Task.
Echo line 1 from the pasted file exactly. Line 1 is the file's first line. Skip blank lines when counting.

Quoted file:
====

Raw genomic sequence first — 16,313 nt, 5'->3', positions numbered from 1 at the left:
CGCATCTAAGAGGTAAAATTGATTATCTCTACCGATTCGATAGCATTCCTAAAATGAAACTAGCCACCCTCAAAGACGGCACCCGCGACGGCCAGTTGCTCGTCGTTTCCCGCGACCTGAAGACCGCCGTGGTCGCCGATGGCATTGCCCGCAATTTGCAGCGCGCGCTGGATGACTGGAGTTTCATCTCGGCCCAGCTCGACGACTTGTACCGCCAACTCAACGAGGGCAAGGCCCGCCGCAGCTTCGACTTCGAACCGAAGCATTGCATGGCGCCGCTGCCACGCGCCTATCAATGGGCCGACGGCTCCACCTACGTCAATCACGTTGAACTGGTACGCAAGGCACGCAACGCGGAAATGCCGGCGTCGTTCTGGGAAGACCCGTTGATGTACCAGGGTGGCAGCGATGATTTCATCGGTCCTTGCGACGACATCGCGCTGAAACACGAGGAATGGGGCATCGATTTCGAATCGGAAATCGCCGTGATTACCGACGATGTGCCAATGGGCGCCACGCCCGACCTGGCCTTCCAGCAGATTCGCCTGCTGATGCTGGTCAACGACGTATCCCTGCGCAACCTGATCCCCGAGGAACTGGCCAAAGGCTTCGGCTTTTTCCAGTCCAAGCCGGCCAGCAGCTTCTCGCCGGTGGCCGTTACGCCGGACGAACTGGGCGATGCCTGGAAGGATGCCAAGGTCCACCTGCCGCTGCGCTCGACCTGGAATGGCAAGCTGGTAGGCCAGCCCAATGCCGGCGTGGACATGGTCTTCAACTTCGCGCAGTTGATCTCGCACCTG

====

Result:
Raw genomic sequence first — 16,313 nt, 5'->3', positions numbered from 1 at the left: